A federal judge ruled in favor of the NYDFS in its ongoing suit to prevent the OCC’s “fintech charter”; Mark Zuckerberg testified before Congress about Libra; Apple Pay is now the most popular U.S. mobile payments app; Kabbage expanded its product mix to include payments; Revolut launched in Singapore; and the Economist considers whether negative press and regulatory scrutiny have doomed the Libra project.
E-Trade followed Charles Schwab and TD Ameritrade in dropping its transaction commission fees; PayPal has withdrawn from the Libra Association amid regulatory and legal concerns, and others may follow; the FSB is scrutinizing the concentration of bank services in three major cloud providers; PayPal became the first non-Chinese company to gain a Chinese payments license; and a Wells Fargo study concluded that new technologies will replace 200,000 bank jobs in the next decade.
FIN urged Congress to apply BSA standards to crypto firms; Jay Clayton affirmed his stance that crypto products are subject to existing securities laws; China’s proposed cryptocurrency is taking shape ahead of an expected go-live later this year; Stripe launched a lending product for online businesses; Uber is exploring offering loans to its drivers; the Hong Kong Stock Exchange suffered cyber attacks; and U.K. digital banks are expected to triple their customer base over the next year, but likely will remain unprofitable.
Bitwise filed with the SEC to create a bitcoin ETF; the EBA called on the EU to review its current regulatory stance on crypto assets and consider promulgating new rules; Google was granted an EU payments license; N26 raised $300M, giving it a $2.7B valuation; two prominent UK fintechs are setting up new EU offices ahead of Brexit; China established new anti-anonymity regulations for blockchain firms; and MUFG launched a $185M VC fund focused on fintech.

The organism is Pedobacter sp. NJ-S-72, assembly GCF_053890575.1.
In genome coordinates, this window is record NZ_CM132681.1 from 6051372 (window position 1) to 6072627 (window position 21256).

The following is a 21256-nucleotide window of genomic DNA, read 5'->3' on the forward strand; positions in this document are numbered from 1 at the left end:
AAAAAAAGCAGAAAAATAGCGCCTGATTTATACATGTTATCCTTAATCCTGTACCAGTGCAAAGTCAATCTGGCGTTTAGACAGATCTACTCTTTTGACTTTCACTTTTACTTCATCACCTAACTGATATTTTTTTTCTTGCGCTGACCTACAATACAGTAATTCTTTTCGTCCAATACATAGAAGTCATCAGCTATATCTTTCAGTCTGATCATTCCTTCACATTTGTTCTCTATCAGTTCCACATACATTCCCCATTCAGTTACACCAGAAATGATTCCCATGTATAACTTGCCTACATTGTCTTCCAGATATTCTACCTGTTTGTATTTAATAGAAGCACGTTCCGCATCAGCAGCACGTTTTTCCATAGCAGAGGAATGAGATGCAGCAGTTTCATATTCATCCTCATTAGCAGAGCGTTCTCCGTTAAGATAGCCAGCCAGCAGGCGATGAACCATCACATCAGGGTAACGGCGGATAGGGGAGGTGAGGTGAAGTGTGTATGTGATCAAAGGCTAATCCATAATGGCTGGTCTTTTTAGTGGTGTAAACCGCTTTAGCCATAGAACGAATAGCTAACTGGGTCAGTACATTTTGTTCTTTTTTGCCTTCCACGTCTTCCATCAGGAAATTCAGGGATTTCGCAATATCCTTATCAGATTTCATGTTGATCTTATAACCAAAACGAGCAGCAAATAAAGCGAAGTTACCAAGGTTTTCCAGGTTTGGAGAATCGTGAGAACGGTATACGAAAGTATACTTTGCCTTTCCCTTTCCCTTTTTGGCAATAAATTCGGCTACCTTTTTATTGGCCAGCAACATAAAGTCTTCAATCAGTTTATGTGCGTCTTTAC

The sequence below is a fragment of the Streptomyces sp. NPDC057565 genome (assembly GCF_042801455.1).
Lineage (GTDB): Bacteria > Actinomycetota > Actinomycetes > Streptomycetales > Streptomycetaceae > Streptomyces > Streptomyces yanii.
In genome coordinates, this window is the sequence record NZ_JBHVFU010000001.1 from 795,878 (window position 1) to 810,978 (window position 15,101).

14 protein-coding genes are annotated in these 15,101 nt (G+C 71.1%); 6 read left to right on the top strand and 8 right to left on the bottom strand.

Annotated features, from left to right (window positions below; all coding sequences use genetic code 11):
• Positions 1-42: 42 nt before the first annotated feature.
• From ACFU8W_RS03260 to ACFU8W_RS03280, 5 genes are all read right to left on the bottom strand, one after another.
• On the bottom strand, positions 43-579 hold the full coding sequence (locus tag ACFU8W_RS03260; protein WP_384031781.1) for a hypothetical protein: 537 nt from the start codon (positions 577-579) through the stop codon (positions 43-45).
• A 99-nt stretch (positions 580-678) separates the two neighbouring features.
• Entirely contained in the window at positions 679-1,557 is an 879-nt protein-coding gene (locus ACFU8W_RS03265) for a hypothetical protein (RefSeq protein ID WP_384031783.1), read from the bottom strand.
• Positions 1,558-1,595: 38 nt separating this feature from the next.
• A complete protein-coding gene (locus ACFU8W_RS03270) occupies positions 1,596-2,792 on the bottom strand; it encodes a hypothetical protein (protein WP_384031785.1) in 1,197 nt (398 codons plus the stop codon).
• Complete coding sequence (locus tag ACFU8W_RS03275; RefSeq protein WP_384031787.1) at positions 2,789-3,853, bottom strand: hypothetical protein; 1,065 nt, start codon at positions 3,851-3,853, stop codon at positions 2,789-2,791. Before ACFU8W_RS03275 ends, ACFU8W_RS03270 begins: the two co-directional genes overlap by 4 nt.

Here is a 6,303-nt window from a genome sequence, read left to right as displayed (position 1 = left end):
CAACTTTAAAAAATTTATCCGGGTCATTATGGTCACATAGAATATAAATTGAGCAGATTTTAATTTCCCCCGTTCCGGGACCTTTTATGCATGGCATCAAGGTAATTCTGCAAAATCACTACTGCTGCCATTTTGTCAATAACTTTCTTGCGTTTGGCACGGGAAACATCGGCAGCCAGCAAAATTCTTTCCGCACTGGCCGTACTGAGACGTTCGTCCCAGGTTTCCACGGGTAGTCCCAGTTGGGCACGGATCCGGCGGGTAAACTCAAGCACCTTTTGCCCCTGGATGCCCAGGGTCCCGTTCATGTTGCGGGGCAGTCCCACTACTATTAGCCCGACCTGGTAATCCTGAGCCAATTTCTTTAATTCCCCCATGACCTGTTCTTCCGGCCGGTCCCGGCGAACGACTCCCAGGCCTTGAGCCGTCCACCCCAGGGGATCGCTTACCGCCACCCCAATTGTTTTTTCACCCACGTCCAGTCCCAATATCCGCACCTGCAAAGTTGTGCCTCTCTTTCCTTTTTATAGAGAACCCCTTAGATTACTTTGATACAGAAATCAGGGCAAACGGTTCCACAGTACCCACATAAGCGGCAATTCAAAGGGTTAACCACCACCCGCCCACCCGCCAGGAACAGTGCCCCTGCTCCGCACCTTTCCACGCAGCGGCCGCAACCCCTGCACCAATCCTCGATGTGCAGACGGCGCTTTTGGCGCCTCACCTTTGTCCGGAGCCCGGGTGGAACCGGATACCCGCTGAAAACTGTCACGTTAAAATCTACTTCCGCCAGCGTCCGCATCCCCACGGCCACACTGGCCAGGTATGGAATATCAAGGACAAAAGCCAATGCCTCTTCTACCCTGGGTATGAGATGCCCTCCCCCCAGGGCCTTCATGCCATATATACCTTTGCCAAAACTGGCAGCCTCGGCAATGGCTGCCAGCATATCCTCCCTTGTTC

Square re-filed its ILC charter application; New York established a digital currency task force; Ant is considering acquiring WorldFirst; Google gained an EU e-money license; Robinhood is apparently preparing to expand to the U.K.; and the WSJ profiles the SEC’s Hester Peirce.
The SEC plans to release “plain English” guidance on ICOs; American Express became the first foreign card provider to be approved to enter the Chinese card market; Credit Karma acquired Noddle and entered the U.K. market; HSBC disclosed a data breach affecting some of its U.S. retail customers; and Vox profiled Initiative Q, a new cryptocurrency and payments network.